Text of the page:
You brought the sweaters out from the back of the closet. The menu is all set for Thanksgiving. You have started your shopping for gifts and addressing holiday cards. The chilly air and sounds of the season bring excitement and anticipation…usually. This year, however, someone in your life is suffering from grief. In the midst of the busyness and stress, you know they need your help. What can you do to help alleviate their suffering? Hopefully, these few ideas provide some structure to your support giving. These 10 suggestions apply if you are a family member, partner, friend or business associate.
1. Most importantly, keep in touch.
Make a phone call to check in. A phone call, not a text. Send a card or a box of cookies. These are gestures that help to remind this person of their connection to others. It is a reminder that someone cares about them during this difficult time.
2. Accept you cannot take away their pain.
It can be so hard to watch people we care about suffer. It is natural to want to make them want to feel better. It can be enough to simply be with them during this time. Sitting in silence, offering touch or eye contact are incredibly valuable.
3. Try to plan, if appropriate.
Ask them what they might need and what they might want to have happen at holiday events. Would setting an empty place of honor at the table help? Would sharing memories and anecdotes help? Making a toast? They may or may not know. Offer to let others (i.e., friends, family) know about their needs for the holidays.
4. Include them in holiday activities.
Invite the person to join you and/or your family during the holidays. Invite them to join you for a tradition, service or holiday meal. Do not assume that they want to be by themselves or that it would be too much for them. Also, understand if they say no and do not pressure them to attend.
5. Lend a hand.
Offer to assist in holiday tasks such as shopping for presents, wrapping, or baking. The holidays can be so overwhelming that the person grieving may not know what help is needed. This is being proactive and volunteering is often better than waiting to be asked.
6. Welcome them in social situations.
Perhaps you will see the person in public or at a social gathering. It has probably taken a lot for them to simply get out of the house. Do not be afraid to go up and talk with them. Tell them you are glad to see them. It can help bring positive energy to the conversation. Only ask how they are doing if you are prepared to hear the truth and to support them in that moment. Do not be afraid to bring up the death of this person’s loved one. They are already thinking about them.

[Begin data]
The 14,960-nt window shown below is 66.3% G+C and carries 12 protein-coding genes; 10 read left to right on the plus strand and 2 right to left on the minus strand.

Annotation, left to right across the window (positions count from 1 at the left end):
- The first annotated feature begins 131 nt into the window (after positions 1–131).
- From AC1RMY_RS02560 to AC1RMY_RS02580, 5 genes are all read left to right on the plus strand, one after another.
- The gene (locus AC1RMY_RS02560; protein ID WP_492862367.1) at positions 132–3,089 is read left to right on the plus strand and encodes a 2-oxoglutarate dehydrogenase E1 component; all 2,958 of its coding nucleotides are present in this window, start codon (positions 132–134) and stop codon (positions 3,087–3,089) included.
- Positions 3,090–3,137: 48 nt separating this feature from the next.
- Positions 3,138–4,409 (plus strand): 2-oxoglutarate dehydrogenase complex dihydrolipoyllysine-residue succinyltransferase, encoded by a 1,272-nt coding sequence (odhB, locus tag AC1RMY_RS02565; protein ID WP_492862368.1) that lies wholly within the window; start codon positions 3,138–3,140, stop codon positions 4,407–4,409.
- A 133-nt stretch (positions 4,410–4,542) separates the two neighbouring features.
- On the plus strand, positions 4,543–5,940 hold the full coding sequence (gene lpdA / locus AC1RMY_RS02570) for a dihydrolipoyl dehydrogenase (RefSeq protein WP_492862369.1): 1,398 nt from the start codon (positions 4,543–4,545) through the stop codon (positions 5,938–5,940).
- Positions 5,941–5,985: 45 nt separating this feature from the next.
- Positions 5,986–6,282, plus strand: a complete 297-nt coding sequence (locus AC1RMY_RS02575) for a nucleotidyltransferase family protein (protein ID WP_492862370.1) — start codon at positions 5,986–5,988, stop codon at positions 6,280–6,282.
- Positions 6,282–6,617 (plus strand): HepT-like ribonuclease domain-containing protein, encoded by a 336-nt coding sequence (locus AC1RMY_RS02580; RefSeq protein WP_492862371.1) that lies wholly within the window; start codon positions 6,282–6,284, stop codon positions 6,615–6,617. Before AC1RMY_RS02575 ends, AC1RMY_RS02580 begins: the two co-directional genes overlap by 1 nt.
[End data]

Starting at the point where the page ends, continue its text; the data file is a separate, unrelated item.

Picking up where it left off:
7. Share a memory.
It can be especially helpful to talk about the departed loved one, and perhaps share a memory of them. This can be very healing. It can also allow for the expression of their feelings and the processing grief. Similarly, if the situation allows for it, ask about memories of the person and the holidays. The important part for you here is simply to listen.
8. Remember, grief lasts more than a year.
People expect the first holiday after a death of a loved one to be difficult. This means they often get a lot of support. But when the second or third holiday season rolls around, those grieving are often less prepared. Similarly, those in their lives may provide far less support.
9. Donate a gift or money in memory of the person’s loved one.
Remind the person that his or her loved one is not forgotten.
10. Invite them to try out a new activity.
Creating new traditions that were not done with the person who died can be helpful.
There is one thing you can do more than anything else to help someone in grief during the holidays. That is to be supportive and non-judgemental of how they handle the holidays. Their number one focus needs to be themselves during this time. Doing so is a form of self-care, not selfishness, or being inconsiderate. They are to figuring out their new life and new self.
Some may wish to follow traditions; others may choose to avoid customs of the past and do something new. Please allow them to make decisions, many of which may be last minute or may change. They may commit to something but how they feel when they commit and how they feel afterwards. That’s normal.
Last, but not least, give yourself credit for doing what you can to help them through the holidays. Being a support person is not easy, either. So, please take care of yourself during this time also.